FORTUNE -- I'm not sure what it means that the three most popular stories on Fortune.com in 2013 were, in order, "11 top perks from Best Companies," "Former Amazon star killed in bike accident" and "Warren Buffett is bullish on…women."
But I like that this lineup of top stories, based on unique visitors, is about lives and careers rather than gadgets or gear or growth strategies.
It's no surprise that "Top perks" was supremely clickable, since work and personal life intermingle these days. Everybody wants more than a job, and companies face immense pressure to make employees feel good—as they push us to do three jobs instead of one.
It is startling, though, to see at No. 2 my piece about the death of Joy Covey, who was Amazon.com's (AMZN) CFO in its startup days. Covey was extraordinary in life and in death. She dropped out of high school, used her 173 IQ to get to Harvard Business School, helped CEO Jeff Bezos take Amazon public, climbed Fortune's Most Powerful Women list, and soon quit corporate life to be a mom, philanthropist and practitioner of extreme sports. I knew Covey, who was 50, well but never well enough. My story about her fatal bike crash in Silicon Valley this past September traveled far beyond the tech and cycling worlds.
I never imagined that Warren Buffett's essay on women would turn out to be one of Fortune's best-read pieces of the year. The Berkshire Hathaway (BRKA) boss phoned me last March, in the wake of Facebook (FB) COO Sheryl Sandberg's heavy-duty book promotion for Lean In. "This talk about women won't stop!" Buffett said. He told me that he had written a piece about women and asked if we might want to publish it. Sure thing. His essay, which reflects the deft touch of my Fortune colleague Carol Loomis as well as deputy managing editor Stephanie Mehta, is more than just wise: its fresh and unique insights expanded the conversation about why women aren't advancing to the top quickly enough. Thanks to Buffett joining Twitter (TWTR) during a live online chat that I did with him, his essay exploded across the web.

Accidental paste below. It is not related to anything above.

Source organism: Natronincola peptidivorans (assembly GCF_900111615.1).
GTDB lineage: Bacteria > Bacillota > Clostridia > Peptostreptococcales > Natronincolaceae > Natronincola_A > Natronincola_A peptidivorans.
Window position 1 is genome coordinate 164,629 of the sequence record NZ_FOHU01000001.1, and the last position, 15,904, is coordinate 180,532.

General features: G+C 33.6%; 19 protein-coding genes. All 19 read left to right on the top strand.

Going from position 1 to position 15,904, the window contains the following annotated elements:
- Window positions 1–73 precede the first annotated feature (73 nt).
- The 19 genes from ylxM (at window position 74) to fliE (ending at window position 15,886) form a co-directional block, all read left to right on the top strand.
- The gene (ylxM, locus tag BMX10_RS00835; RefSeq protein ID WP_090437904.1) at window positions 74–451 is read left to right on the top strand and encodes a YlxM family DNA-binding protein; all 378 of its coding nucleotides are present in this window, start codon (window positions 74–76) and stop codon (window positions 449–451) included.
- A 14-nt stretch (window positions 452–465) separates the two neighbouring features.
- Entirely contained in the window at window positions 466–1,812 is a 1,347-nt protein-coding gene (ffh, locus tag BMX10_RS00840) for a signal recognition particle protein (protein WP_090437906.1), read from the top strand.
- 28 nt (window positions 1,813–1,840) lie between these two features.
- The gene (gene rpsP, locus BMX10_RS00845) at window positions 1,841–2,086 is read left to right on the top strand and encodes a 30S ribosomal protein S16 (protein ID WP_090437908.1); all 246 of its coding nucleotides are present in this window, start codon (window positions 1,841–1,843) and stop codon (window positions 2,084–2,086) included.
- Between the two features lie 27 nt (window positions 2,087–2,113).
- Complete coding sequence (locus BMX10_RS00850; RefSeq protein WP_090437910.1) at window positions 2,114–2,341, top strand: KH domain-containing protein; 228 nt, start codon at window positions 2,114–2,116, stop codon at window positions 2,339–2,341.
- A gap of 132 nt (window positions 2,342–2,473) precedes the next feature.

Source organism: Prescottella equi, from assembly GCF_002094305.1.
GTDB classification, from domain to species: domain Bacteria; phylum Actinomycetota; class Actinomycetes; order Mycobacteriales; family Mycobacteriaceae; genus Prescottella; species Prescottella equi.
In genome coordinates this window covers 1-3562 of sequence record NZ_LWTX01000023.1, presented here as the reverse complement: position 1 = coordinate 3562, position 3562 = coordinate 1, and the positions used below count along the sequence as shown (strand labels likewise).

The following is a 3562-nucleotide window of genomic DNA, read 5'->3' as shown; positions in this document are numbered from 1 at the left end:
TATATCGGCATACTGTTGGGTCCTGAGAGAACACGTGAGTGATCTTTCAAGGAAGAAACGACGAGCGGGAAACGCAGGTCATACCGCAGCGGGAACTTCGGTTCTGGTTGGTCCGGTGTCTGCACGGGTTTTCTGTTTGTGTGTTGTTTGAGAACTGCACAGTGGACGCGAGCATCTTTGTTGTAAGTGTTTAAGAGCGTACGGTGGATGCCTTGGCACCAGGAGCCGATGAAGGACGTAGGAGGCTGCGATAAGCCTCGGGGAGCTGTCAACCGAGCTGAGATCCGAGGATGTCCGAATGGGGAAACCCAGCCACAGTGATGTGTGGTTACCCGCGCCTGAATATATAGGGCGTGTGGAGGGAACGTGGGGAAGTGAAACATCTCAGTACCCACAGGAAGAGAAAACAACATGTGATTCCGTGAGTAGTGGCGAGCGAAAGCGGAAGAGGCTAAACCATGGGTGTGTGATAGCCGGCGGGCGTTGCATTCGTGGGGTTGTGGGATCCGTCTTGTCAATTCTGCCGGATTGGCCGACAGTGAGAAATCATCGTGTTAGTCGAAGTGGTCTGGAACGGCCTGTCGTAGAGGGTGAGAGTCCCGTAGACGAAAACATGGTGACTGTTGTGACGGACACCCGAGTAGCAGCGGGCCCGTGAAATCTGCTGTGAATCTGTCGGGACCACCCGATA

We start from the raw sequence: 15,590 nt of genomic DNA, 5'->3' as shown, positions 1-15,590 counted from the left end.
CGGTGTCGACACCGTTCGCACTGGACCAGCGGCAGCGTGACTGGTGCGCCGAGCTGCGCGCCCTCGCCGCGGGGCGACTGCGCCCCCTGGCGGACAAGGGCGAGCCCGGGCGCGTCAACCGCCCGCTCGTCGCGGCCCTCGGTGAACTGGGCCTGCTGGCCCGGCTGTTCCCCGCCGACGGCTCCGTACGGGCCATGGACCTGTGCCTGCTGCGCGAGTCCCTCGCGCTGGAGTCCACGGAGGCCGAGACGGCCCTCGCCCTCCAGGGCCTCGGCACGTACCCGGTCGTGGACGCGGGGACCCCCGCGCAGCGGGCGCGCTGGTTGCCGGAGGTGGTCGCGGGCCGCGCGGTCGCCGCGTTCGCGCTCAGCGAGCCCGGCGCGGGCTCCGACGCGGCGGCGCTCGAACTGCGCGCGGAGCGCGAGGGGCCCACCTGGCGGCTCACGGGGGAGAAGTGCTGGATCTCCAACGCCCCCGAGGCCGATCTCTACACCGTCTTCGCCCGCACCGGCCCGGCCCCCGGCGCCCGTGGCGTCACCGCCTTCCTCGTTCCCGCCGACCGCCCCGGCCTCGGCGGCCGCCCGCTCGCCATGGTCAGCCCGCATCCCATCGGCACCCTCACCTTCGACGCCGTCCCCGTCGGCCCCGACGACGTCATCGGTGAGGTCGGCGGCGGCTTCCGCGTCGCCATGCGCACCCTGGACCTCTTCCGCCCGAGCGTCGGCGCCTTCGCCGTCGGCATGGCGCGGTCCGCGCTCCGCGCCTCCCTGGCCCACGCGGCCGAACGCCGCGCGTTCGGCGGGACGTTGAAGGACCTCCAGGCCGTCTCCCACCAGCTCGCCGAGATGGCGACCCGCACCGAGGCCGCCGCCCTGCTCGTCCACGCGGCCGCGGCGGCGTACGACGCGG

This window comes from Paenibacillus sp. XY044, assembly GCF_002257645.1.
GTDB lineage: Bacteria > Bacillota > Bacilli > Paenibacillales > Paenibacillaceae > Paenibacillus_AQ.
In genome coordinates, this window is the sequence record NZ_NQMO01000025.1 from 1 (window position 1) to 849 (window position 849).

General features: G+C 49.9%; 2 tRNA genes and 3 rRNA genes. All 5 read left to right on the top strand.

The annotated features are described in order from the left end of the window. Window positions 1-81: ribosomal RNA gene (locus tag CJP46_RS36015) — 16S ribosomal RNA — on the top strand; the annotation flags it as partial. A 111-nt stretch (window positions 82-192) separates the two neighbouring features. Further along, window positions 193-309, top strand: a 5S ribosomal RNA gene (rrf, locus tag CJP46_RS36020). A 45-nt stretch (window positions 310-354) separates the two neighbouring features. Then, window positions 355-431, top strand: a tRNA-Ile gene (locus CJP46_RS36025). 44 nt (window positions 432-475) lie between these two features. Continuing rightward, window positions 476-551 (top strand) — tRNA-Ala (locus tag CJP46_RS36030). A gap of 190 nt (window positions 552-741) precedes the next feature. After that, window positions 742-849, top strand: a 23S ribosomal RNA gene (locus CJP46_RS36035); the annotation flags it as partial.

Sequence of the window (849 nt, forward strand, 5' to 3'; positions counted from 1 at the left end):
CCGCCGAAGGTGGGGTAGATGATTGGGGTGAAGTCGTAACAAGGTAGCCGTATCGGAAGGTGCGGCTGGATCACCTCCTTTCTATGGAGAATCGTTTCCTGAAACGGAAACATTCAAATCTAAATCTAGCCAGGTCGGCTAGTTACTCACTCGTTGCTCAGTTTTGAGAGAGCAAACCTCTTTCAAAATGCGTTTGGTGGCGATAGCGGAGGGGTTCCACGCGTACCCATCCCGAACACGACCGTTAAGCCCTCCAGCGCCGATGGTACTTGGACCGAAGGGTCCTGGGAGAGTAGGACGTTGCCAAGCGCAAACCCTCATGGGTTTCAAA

During that chat in Omaha last May, Buffett was asked "How do you define success?" His answer is worth remembering as we move into the new year. "If the people who you want to have love you love you, you're a success," said the ever-rational billionaire. "You can have all the money in the world, you can have buildings named after you, and unless you've got people who really care about you, you are not a success.">
Even Warren Buffett wasn't the smartest guy when he started investing. Who taught him to hunt for quality?
When Warren Buffett began investing more than 60 years ago, he tended to buy mediocre businesses at mediocre prices.
Then someone gave the Berkshire Hathaway (BRKA) CEO the best advice he says he ever got. That is: Pay up for really good businesses like American Express (AXP) and See's Candies.
Buffett's adviser: Charlie Munger, who MOREPatricia Sellers - Nov 8, 2013 1:19 PM ET
Mellody Hobson has a slate of corporate board seats that many a star executive would envy: She is a director at Starbucks (SBUX), Estee Lauder (EL), Groupon (GRPN) and DreamWorks Animation (DWA). And while her day job is serving as president of Chicago-based Ariel Investments, Hobson is also non-executive chairman of DreamWorks—as well as one of CEO Jeffrey Katzenberg's most trusted advisors.